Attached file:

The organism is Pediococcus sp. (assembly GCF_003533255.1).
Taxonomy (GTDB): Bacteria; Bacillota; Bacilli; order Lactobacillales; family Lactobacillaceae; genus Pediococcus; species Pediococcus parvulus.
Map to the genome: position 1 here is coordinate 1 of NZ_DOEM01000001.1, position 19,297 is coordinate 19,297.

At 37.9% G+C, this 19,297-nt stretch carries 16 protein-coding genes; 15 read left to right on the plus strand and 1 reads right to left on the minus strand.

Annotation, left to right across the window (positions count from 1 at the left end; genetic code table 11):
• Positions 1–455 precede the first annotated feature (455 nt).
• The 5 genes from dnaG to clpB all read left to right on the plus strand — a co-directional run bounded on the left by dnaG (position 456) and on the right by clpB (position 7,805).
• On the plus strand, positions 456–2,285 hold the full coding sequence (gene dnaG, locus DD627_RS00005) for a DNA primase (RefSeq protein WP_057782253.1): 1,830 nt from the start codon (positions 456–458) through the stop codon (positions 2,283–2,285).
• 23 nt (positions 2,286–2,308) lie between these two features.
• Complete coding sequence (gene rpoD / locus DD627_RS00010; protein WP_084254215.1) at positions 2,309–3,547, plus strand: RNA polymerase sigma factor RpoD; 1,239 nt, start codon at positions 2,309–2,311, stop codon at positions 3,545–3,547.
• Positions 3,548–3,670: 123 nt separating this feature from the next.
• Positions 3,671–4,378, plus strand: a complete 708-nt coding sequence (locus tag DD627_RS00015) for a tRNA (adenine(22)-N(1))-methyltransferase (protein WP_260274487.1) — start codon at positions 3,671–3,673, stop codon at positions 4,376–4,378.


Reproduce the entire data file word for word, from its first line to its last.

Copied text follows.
The organism is Pediococcus sp. (assembly GCF_003533255.1).
Taxonomy (GTDB): Bacteria; Bacillota; Bacilli; order Lactobacillales; family Lactobacillaceae; genus Pediococcus; species Pediococcus parvulus.
Map to the genome: position 1 here is coordinate 1 of NZ_DOEM01000001.1, position 19,297 is coordinate 19,297.

At 37.9% G+C, this 19,297-nt stretch carries 16 protein-coding genes; 15 read left to right on the plus strand and 1 reads right to left on the minus strand.

Annotation, left to right across the window (positions count from 1 at the left end; genetic code table 11):
• Positions 1–455 precede the first annotated feature (455 nt).
• The 5 genes from dnaG to clpB all read left to right on the plus strand — a co-directional run bounded on the left by dnaG (position 456) and on the right by clpB (position 7,805).
• On the plus strand, positions 456–2,285 hold the full coding sequence (gene dnaG, locus DD627_RS00005) for a DNA primase (RefSeq protein WP_057782253.1): 1,830 nt from the start codon (positions 456–458) through the stop codon (positions 2,283–2,285).
• 23 nt (positions 2,286–2,308) lie between these two features.
• Complete coding sequence (gene rpoD / locus DD627_RS00010; protein WP_084254215.1) at positions 2,309–3,547, plus strand: RNA polymerase sigma factor RpoD; 1,239 nt, start codon at positions 2,309–2,311, stop codon at positions 3,545–3,547.
• Positions 3,548–3,670: 123 nt separating this feature from the next.
• Positions 3,671–4,378, plus strand: a complete 708-nt coding sequence (locus tag DD627_RS00015) for a tRNA (adenine(22)-N(1))-methyltransferase (protein WP_260274487.1) — start codon at positions 3,671–3,673, stop codon at positions 4,376–4,378.